Jamie slowly raised his head. Young, thin, unshaven, dirty. And madness in his eyes.
"If you'll let me help you out, I'll remove your restraints. I'm sure they must be painful."
The man was still recovering from some very serious physical injuries. Louisa had attempted to gloss over that fact, but Jamie's medical records had preceded his arrival.
"Captain Harvard?" Jamie said uncertainly. He looked puzzled, hopeful.
"May I help you?"
"Sure," Jamie said. It was the last time he spoke for several days.
He was improving, now. He slept on his bed, not under it. He startled far too easily, but jumped, no longer screamed. Still suffered from night terrors. He was terrified of most of the attendants (Eastern State could take credit for a lot of that, the doctor suspected) but let Nurse Whiting trim his hair. He was settled enough in his new surroundings for a first session.
Dr. McDevitt looked over the report once more.
Interesting case, a kind they rarely got at Terrace View. A criminal, apparently (Dr. McDevitt had a copy of Jamie's police record as well as his medical reports), shot during a suspected kidnapping.
Dr. McDevitt winced as he read about the three bullets being surgically removed-God knew what kind of treatment Jamie'd received after leaving Hawkes Harbor Hospital for Eastern State. The doctor had heard stories about the infirmary there.
"Well, Jamie, my records show you are twenty-five years of age?"
"Raised in St. Catherine's Orphanage, Bronx, attended Billingsworth High, Bronx, three years in the navy ..."
Dr. McDevitt paused-but Jamie didn't confirm any of it. Eastern State had suggested Jamie's memory of his early life was returning, but Jamie had given no indication of this other than knowing his name.
He watched with interest as Jamie's eyes went to the window. Dr. McDevitt had chosen this time of day for the interview with reason.
Jamie shifted in his chair, looked around for a clock, gripped his hands together, wiped them on his pants.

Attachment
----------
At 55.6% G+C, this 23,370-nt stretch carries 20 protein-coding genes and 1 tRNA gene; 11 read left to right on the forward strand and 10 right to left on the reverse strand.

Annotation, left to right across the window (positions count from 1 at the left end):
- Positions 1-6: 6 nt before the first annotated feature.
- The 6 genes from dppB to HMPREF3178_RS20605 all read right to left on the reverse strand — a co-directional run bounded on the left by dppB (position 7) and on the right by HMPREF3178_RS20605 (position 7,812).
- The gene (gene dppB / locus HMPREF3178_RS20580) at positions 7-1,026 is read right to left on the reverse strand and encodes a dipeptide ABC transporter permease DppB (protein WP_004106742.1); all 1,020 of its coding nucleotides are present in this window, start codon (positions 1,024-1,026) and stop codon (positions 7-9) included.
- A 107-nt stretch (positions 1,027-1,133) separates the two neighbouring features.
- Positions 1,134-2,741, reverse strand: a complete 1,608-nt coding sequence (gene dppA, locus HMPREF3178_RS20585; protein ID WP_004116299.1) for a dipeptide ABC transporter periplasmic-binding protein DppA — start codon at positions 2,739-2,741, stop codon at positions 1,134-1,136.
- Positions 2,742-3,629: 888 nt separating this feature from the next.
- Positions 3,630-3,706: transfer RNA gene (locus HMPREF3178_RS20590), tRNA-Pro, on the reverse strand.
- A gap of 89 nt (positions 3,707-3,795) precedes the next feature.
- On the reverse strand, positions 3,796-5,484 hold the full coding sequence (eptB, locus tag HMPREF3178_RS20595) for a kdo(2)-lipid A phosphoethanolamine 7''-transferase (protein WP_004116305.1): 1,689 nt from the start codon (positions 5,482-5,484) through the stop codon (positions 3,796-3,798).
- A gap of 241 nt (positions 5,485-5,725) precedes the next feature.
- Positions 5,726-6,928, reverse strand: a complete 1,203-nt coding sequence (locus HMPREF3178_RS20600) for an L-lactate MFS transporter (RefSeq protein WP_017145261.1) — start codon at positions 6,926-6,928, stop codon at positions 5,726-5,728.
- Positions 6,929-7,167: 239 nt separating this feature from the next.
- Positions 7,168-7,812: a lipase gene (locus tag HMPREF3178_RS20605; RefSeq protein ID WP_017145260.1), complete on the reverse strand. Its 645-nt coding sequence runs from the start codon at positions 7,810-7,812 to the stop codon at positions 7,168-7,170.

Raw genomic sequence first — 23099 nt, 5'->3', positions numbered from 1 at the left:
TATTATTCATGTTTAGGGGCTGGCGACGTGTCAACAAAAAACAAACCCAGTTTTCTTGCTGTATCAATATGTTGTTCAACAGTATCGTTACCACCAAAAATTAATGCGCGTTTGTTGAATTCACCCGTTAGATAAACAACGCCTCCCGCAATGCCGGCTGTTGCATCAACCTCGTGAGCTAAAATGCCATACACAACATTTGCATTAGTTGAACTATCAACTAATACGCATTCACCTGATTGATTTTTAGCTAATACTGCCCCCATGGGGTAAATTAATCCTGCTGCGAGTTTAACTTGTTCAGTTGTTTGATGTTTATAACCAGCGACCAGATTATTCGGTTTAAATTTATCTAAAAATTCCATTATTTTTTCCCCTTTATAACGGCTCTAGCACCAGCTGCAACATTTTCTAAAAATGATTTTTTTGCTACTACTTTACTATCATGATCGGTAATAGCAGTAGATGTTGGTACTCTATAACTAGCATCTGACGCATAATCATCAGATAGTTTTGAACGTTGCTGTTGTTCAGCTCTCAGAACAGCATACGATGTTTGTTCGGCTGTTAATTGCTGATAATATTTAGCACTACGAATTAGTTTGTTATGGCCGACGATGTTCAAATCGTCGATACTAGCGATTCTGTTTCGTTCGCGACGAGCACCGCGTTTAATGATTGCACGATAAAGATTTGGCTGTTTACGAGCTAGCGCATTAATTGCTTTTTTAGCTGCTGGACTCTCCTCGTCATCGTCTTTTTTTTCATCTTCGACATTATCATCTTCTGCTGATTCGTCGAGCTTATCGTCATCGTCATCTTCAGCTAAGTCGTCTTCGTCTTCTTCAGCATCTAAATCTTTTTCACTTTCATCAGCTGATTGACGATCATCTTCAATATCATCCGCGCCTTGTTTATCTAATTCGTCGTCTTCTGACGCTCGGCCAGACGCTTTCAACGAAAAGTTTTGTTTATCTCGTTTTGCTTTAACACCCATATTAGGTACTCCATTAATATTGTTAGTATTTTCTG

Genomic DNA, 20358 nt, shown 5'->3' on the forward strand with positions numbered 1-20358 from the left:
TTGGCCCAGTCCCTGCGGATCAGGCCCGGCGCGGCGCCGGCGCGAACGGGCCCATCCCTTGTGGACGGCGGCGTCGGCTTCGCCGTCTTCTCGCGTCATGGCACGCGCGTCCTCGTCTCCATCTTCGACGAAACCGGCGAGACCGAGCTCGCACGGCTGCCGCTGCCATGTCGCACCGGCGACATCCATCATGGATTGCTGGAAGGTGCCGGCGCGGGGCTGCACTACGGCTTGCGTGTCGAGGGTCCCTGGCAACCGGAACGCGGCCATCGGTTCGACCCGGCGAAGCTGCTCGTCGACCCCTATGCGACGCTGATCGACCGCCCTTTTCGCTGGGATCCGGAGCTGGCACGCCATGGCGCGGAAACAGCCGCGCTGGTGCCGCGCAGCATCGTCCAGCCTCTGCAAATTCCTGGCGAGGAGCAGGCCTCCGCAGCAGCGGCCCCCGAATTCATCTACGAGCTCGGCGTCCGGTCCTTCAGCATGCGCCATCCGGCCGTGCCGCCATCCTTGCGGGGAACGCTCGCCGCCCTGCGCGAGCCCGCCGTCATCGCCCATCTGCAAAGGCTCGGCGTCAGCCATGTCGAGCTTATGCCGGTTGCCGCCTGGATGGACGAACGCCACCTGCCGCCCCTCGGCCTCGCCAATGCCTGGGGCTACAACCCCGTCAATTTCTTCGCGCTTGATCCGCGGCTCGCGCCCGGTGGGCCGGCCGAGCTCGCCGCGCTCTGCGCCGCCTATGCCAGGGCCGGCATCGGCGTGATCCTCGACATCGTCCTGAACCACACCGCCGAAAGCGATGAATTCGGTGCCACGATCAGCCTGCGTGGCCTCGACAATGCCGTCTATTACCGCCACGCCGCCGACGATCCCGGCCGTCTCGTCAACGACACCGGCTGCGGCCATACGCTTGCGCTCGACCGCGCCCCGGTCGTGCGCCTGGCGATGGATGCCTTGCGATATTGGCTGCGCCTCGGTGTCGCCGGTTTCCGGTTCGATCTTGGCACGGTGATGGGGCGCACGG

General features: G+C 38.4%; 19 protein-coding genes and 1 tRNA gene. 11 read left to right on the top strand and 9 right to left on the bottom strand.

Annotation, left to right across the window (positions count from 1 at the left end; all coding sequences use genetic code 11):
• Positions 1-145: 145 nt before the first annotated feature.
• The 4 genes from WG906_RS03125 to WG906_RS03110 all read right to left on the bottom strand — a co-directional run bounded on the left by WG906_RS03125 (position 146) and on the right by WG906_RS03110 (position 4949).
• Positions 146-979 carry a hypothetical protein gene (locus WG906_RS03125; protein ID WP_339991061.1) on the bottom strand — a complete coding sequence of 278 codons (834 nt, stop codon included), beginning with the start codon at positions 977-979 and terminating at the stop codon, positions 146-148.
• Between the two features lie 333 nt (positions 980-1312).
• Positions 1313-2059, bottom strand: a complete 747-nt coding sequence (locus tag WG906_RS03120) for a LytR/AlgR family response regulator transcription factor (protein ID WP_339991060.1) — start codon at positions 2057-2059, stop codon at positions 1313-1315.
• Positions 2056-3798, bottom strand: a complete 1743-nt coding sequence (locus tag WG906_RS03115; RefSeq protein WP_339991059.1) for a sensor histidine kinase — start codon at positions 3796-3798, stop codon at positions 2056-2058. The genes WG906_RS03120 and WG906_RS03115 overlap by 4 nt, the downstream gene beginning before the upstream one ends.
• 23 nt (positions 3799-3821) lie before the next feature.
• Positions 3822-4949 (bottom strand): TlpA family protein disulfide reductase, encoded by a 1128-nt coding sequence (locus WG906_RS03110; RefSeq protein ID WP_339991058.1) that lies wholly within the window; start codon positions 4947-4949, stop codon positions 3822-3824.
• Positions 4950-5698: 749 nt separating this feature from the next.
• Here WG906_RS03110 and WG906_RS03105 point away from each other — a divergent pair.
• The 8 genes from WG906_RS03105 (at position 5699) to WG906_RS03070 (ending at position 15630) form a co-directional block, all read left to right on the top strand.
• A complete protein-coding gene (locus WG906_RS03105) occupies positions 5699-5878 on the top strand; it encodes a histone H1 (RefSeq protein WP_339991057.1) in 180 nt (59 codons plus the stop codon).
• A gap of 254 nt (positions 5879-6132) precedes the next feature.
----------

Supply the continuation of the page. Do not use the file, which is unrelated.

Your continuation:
Twenty-five. Dr. McDevitt would have guessed him slightly older-sun had burned lines into his face, pain had stamped dark circles under his eyes.
"Did you like the navy?"
"Liked getting my third mate's papers. They're real handy."
"It gives no reason for your early discharge."
"I got sick of taking orders."
"There's no report of any discipline problem on your previous hospital record."
"Don't want no trouble." Jamie slumped down again. His eyes went back to the window. He swallowed.
"You know what time it is?" he asked.
"Sixish. Your former employer, Mr. Hawkes, gave us a glowing report, and assured us he still believed you innocent of any wrongdoing."
Jamie looked confused.
"I'm referring to your ... mishap with the Hawkes Harbor police."
"I didn't hurt anybody." Jamie's voice rose. "I know he shot me, but he didn't need to, I wasn't hurting anybody."
"It's all right, Jamie," Dr. McDevitt said. "All criminal charges have been dropped."
There had been no evidence with which to charge him.
In fact, when the doctor looked at the report, his first thought was to wonder why the lawman had thought it worthwhile to gun down an unarmed man on a mere suspicion.
Must have been a slow day in Hawkes Harbor.
"You don't remember the shooting? Or what led up to it?"
"I remember waking up after." Jamie rubbed his eyes with the heel of his hand.
That was on the report-prone to severe mood swings, cried easily, bouts of hysteria ...
"It really hurt," he explained. He looked at the windows. "It's getting dark. Usually, I get a pill about now ..."
"Of course. In just a moment."
The medical report emphasized the patient's extreme distress at twilight-unless heavily sedated he would not sleep at all at night. And even then, was subject to violent nightmares. And all that had certainly been borne out during these first few weeks at Terrace View.
"That's an interesting scar you have there."
"W-w-what?" Jamie went white. He clamped his left hand over his throat. "There ain't nothin' there."
"I mean the one that looks like a burn? From your shoulder down to your elbow."